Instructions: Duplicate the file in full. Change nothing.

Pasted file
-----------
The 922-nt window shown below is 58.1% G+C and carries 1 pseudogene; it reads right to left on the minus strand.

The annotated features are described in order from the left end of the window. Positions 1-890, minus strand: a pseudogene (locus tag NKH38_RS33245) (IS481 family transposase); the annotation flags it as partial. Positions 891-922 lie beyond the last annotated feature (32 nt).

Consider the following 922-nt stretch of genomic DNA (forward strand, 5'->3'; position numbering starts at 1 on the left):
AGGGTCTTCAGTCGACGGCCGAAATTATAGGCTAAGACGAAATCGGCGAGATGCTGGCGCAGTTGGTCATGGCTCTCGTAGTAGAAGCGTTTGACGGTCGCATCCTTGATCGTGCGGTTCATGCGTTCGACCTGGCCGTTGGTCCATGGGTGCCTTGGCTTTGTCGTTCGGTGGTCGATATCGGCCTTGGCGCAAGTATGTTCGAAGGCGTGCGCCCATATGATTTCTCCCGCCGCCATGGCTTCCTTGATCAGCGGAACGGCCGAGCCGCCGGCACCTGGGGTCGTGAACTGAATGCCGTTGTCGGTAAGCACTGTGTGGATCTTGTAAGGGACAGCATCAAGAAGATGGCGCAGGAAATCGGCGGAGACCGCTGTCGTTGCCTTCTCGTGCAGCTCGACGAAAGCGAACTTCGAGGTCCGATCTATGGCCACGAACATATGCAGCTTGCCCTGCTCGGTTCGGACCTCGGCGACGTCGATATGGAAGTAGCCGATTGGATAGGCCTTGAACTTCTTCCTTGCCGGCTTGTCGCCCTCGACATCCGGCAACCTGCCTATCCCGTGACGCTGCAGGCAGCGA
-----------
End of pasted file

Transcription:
The 922-nt window shown below is 58.1% G+C and carries 1 pseudogene; it reads right to left on the minus strand.

The annotated features are described in order from the left end of the window. Positions 1-890, minus strand: a pseudogene (locus tag NKH38_RS33245) (IS481 family transposase); the annotation flags it as partial. Positions 891-922 lie beyond the last annotated feature (32 nt).

Consider the following 922-nt stretch of genomic DNA (forward strand, 5'->3'; position numbering starts at 1 on the left):
AGGGTCTTCAGTCGACGGCCGAAATTATAGGCTAAGACGAAATCGGCGAGATGCTGGCGCAGTTGGTCATGGCTCTCGTAGTAGAAGCGTTTGACGGTCGCATCCTTGATCGTGCGGTTCATGCGTTCGACCTGGCCGTTGGTCCATGGGTGCCTTGGCTTTGTCGTTCGGTGGTCGATATCGGCCTTGGCGCAAGTATGTTCGAAGGCGTGCGCCCATATGATTTCTCCCGCCGCCATGGCTTCCTTGATCAGCGGAACGGCCGAGCCGCCGGCACCTGGGGTCGTGAACTGAATGCCGTTGTCGGTAAGCACTGTGTGGATCTTGTAAGGGACAGCATCAAGAAGATGGCGCAGGAAATCGGCGGAGACCGCTGTCGTTGCCTTCTCGTGCAGCTCGACGAAAGCGAACTTCGAGGTCCGATCTATGGCCACGAACATATGCAGCTTGCCCTGCTCGGTTCGGACCTCGGCGACGTCGATATGGAAGTAGCCGATTGGATAGGCCTTGAACTTCTTCCTTGCCGGCTTGTCGCCCTCGACATCCGGCAACCTGCCTATCCCGTGACGCTGCAGGCAGCGA